A TINY midge-munching bat is making a massive comeback in Scotland after a century of decline.
Recent surveys show populations of the threatened common pipistrelle, the second smallest UK bat species, have increased by nearly 80 per cent in the past six years.
Conservationists believe special protection measures and a move towards less harmful chemicals for roofing work are major factors in the increase.
The common pipistrelle, which often roosts in crevices around the outside of buildings, is a midge-eating machine - devouring as many as 3,000 of the blood-sucking insects every night.
Bat populations have been experiencing a massive decline over the past century due to loss of habitat and development works.
All bats, the only mammals capab;e of powered flight, are legally protected in the UK, both by domestic and international laws.
New studies for government nature agency Scottish Natural Heritage (SNH ) and the Bat Conservation Trust (BCT) have revealed that soprano pipistrelle and Daubenton’s bat populations have been stable since 1999. However, the common pipistrelle population is estimated to have risen by around 79 per cent since 2009.
The increase is good news for Scotland as the presence of bats is a good indicator of the health of habitats as a whole - if the nocturnal hunters are thriving, it’s more likely that plants and insect populations are also in good shape.
But experts say many threats remain and the continued survival of these important creatures may depend on help from Scottish householders.
“Although this is certainly good news, many threats still exist for bats,” according to Robert Raynor, SNH’s mammal specialist.
“There are nine or ten species of bat in Scotland, and we still need to improve our survey coverage so we can better understand what is happening with their numbers – not just the most common three.
“Everyone can play their part to help encourage healthy bat populations. Bat boxes can provide safe roosts, as will letting bats make use of your roof for the part of year.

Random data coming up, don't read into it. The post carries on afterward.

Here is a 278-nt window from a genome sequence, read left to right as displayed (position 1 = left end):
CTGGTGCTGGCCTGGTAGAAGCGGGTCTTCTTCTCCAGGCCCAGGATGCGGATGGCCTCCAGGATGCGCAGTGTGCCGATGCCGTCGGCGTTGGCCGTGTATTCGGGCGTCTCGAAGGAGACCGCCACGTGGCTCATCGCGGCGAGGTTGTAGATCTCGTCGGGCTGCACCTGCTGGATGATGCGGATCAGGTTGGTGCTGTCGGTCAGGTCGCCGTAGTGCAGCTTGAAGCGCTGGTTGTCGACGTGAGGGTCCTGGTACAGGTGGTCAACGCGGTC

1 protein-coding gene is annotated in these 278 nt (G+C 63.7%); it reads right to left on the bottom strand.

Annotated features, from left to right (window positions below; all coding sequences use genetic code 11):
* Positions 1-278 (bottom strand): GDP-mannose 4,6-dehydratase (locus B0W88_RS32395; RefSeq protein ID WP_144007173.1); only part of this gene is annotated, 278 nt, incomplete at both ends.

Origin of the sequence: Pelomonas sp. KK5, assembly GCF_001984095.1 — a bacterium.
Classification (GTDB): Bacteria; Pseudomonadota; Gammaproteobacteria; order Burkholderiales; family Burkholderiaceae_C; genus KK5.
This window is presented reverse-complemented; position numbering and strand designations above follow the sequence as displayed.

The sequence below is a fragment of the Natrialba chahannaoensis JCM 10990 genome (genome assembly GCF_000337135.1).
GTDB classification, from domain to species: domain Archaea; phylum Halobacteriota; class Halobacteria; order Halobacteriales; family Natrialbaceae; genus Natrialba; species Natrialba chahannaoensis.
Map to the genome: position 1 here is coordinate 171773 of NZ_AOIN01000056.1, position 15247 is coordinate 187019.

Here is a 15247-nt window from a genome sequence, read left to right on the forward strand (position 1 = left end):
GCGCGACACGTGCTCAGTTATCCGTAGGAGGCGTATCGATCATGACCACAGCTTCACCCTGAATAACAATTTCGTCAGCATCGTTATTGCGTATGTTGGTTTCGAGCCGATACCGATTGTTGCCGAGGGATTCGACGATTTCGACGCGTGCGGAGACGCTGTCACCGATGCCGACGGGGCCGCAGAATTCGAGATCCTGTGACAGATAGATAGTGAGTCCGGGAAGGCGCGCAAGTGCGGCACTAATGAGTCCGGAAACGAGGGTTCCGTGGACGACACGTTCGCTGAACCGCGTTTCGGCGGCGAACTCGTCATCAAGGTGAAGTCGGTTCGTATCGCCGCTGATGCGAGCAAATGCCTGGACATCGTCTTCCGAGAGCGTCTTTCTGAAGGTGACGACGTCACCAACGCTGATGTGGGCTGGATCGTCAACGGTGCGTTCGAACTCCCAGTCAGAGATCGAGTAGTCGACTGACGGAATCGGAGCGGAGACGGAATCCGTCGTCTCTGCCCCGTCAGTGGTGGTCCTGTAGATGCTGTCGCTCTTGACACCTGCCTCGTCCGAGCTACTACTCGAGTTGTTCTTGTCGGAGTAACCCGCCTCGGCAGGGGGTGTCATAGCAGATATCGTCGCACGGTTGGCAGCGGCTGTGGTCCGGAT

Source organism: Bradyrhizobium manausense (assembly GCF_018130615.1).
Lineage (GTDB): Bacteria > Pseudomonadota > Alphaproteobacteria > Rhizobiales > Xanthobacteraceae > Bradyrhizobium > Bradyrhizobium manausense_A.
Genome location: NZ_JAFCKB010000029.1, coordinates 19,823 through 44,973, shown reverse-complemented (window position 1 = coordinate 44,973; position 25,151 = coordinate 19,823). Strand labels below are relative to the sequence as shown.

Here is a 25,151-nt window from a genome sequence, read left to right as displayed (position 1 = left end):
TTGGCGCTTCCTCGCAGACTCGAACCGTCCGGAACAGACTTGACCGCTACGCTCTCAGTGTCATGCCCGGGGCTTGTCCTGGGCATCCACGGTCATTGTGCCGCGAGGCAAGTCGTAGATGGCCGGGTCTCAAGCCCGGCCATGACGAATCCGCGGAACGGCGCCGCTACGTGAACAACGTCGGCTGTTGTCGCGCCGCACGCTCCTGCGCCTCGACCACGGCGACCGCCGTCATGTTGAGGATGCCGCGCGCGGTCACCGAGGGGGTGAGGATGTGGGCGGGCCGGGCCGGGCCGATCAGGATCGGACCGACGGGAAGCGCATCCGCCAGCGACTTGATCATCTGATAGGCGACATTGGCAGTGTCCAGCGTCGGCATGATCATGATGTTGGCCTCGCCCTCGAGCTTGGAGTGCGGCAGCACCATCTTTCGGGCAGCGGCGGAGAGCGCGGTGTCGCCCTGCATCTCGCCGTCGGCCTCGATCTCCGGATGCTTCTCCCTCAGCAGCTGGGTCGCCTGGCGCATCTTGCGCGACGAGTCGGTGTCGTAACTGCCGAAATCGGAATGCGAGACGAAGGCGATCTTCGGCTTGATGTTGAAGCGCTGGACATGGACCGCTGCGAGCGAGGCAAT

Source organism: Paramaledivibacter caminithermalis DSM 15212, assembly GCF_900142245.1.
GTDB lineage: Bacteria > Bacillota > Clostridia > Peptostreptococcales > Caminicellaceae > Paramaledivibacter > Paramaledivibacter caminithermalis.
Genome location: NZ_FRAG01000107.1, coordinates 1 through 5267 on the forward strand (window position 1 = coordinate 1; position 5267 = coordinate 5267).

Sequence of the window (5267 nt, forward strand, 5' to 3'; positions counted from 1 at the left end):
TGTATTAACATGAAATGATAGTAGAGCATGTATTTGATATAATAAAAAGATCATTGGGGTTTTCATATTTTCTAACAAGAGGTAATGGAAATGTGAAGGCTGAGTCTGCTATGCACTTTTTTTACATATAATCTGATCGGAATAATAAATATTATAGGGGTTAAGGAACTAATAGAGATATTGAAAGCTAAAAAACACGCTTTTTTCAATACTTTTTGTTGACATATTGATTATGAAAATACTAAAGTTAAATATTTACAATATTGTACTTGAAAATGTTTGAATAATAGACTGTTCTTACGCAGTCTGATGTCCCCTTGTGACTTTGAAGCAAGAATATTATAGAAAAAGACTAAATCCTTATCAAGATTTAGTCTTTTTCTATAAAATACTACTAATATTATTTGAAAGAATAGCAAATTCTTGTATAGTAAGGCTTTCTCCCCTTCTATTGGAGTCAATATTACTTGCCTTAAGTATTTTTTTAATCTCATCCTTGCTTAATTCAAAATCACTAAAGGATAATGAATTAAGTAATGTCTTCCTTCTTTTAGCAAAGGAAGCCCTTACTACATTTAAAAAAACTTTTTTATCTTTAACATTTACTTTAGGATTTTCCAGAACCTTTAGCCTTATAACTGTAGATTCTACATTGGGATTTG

“Planting your garden with flowering plants, trees and shrubs that attract insects can also help.”
There are more than 1,000 bat species in the world - ranging from the minute bumblebee bat up to the giant flying fox, whose wingspan can reach 2m.
Scotland is home to 10 species, five of which are considered to be common or widespread. These are the common pipistrelle, soprano pipistrelle, Daubenton’s bat, brown long-eared bat and Natterer’s bat. The rest are considered rare or occur only in specific areas.
The common pipistrelle is found in many habitats, including woodland edges, hedgerows, gardens, parks and near open water.
Bats are intelligent and long-lived. They have complex social lives despite their resemblance to mice are more closely related to humans. They are the only mammals capable of powered flight.
They use a sophisticated echo-location navigation system while flying, emitting a series of high-pitched sounds and listening to the returning echoes to create a “sound picture” of their surroundings – even in total darkness.
The latest figures come from the BCT’s national bat monitoring programme, which relies on bat enthusiasts helping with roost counts, hibernation surveys, field surveys and waterway surveys.
Anne Youngman, Scottish officer for the Bat Conservation Trust, said: “We would like to say a huge thank you to all the volunteers taking part in this citizen science project across Scotland.
“We really appreciate them for donating their time to help us find out how Scottish bats are doing.
“We are delighted to be able to show that their hard work and dedication allows us to produce a positive picture for the population of common pipistrelle.”